This comes at a time when there are striking similarities between the global economy of 1997-8 before the dot com bubble burst and the global economy today. Clearly the stock market bubble which inflated at the end of the century does not correspond to the market today based on valuations, but we are staring at a reflection of certain global economic issues seen in 1998 which might be a cause for concern:
• An appreciating US Dollar.
• Falling commodity prices, especially oil.
• A pending rise in US interest rates.
• Tumbling emerging market currencies.
Given the current global issues, the following events might ensue:
The strong US dollar will harm the competitiveness of exports and, as 40% of the S&P 500 revenues are abroad, companies’ earnings will be squeezed. 75% of emerging market debt is in US dollars which is increasing the relative value of borrowings.
Low oil prices are damaging revenues of emerging market economies which are net exporters, reducing their ability to service their debt which could lead to credit re-ratings and capital outflows, isolating them from capital markets.
In addition to a stronger dollar, a US interest rate rise would result in losses on unhedged dollar borrowings. Even a small rise in US bond yields would also lead to significant reductions in capital inflows in to developing nations.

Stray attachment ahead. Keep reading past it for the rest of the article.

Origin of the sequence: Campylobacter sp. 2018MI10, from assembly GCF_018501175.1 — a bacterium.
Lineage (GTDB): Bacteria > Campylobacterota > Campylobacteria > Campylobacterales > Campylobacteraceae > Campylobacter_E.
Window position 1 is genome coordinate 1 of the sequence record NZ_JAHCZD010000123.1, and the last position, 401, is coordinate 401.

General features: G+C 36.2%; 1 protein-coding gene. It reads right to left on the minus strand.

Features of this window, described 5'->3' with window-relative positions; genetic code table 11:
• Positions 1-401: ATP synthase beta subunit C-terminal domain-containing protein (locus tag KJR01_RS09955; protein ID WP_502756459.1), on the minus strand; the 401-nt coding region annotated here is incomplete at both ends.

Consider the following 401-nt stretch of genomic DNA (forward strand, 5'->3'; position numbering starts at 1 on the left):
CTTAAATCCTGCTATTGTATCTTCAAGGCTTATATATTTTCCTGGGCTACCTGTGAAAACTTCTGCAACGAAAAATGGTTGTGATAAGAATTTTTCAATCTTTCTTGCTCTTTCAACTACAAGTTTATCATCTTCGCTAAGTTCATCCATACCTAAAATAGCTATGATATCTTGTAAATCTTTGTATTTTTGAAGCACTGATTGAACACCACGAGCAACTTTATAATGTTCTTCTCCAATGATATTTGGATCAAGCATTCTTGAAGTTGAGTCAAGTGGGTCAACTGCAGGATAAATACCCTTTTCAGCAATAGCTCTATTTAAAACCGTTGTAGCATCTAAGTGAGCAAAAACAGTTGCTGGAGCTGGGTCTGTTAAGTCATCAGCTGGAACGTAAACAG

The monetary injections into Japan, Europe and China might not sufficiently offset the reduced availability of dollars following the end of the US QE program, creating liquidity issues.
Investors will certainly be hoping that history does not repeat itself. Indeed, there are many differences between the global economy of 1998 and that of today which might eradicate any concerns of an impending financial crisis.
• Developing economies have moved away from a fixed exchange rate regime, so have the tools to allow currency fluctuations to restore competitiveness.
• These economies also have significantly greater capital reserves which make them far more prepared to fend off a financial crisis.
• While interest rates are rising in some developing nations, the height of short term rates in1998 were unparalleled.
In terms of the stock market comparisons, the price/earnings of the S&P 500 was 57% higher in 1999 than it is today and the FTSE100 was almost twice as expensive in 1999, so, although valuations are above the historic average, investors are not getting carried away.
Whilst the FSTE100 has only just reached its all-time high, it has been nearly two years since the FTSE All-share surpassed both pre-crisis and dot com levels. The FTSE100 has lagged behind the All-share index due to the significant weightings it gives to the oil and financial sectors, which have struggled. This suggests that, once commodity prices recover, the index still has a long way to go.